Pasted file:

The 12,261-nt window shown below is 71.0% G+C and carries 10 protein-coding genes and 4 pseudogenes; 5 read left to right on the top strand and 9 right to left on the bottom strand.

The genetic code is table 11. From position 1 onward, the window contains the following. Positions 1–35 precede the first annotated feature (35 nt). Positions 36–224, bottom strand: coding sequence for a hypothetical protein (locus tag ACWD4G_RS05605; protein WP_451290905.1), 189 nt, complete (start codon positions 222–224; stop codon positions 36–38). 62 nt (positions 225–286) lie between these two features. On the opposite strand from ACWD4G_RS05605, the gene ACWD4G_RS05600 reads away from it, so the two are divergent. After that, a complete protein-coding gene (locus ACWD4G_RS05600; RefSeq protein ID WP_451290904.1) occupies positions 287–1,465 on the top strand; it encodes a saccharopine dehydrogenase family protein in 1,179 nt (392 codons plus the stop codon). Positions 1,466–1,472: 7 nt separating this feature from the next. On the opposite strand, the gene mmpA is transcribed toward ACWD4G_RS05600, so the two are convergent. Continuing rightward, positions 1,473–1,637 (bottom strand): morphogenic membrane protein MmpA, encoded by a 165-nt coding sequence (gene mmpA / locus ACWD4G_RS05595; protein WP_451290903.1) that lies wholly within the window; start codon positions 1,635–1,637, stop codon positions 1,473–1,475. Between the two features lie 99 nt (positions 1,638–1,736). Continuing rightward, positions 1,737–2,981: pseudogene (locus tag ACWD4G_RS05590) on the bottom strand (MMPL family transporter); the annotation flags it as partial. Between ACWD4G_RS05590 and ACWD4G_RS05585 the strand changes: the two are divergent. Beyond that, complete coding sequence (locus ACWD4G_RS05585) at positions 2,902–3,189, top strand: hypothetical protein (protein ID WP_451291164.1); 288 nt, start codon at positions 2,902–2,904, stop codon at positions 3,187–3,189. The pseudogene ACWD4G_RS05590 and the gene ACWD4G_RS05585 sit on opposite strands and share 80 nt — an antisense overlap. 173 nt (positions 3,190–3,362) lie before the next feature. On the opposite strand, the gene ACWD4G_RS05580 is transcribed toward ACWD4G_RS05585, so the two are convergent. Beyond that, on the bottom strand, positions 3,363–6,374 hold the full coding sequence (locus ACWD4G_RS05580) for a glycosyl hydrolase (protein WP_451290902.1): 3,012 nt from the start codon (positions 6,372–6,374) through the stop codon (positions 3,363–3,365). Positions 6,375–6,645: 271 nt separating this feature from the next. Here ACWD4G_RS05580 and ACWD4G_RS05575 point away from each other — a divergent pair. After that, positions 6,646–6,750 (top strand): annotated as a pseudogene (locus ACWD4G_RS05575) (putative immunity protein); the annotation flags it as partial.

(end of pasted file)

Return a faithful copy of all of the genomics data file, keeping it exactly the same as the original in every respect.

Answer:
The 12,261-nt window shown below is 71.0% G+C and carries 10 protein-coding genes and 4 pseudogenes; 5 read left to right on the top strand and 9 right to left on the bottom strand.

The genetic code is table 11. From position 1 onward, the window contains the following. Positions 1–35 precede the first annotated feature (35 nt). Positions 36–224, bottom strand: coding sequence for a hypothetical protein (locus tag ACWD4G_RS05605; protein WP_451290905.1), 189 nt, complete (start codon positions 222–224; stop codon positions 36–38). 62 nt (positions 225–286) lie between these two features. On the opposite strand from ACWD4G_RS05605, the gene ACWD4G_RS05600 reads away from it, so the two are divergent. After that, a complete protein-coding gene (locus ACWD4G_RS05600; RefSeq protein ID WP_451290904.1) occupies positions 287–1,465 on the top strand; it encodes a saccharopine dehydrogenase family protein in 1,179 nt (392 codons plus the stop codon). Positions 1,466–1,472: 7 nt separating this feature from the next. On the opposite strand, the gene mmpA is transcribed toward ACWD4G_RS05600, so the two are convergent. Continuing rightward, positions 1,473–1,637 (bottom strand): morphogenic membrane protein MmpA, encoded by a 165-nt coding sequence (gene mmpA / locus ACWD4G_RS05595; protein WP_451290903.1) that lies wholly within the window; start codon positions 1,635–1,637, stop codon positions 1,473–1,475. Between the two features lie 99 nt (positions 1,638–1,736). Continuing rightward, positions 1,737–2,981: pseudogene (locus tag ACWD4G_RS05590) on the bottom strand (MMPL family transporter); the annotation flags it as partial. Between ACWD4G_RS05590 and ACWD4G_RS05585 the strand changes: the two are divergent. Beyond that, complete coding sequence (locus ACWD4G_RS05585) at positions 2,902–3,189, top strand: hypothetical protein (protein ID WP_451291164.1); 288 nt, start codon at positions 2,902–2,904, stop codon at positions 3,187–3,189. The pseudogene ACWD4G_RS05590 and the gene ACWD4G_RS05585 sit on opposite strands and share 80 nt — an antisense overlap. 173 nt (positions 3,190–3,362) lie before the next feature. On the opposite strand, the gene ACWD4G_RS05580 is transcribed toward ACWD4G_RS05585, so the two are convergent. Beyond that, on the bottom strand, positions 3,363–6,374 hold the full coding sequence (locus ACWD4G_RS05580) for a glycosyl hydrolase (protein WP_451290902.1): 3,012 nt from the start codon (positions 6,372–6,374) through the stop codon (positions 3,363–3,365). Positions 6,375–6,645: 271 nt separating this feature from the next. Here ACWD4G_RS05580 and ACWD4G_RS05575 point away from each other — a divergent pair. After that, positions 6,646–6,750 (top strand): annotated as a pseudogene (locus ACWD4G_RS05575) (putative immunity protein); the annotation flags it as partial.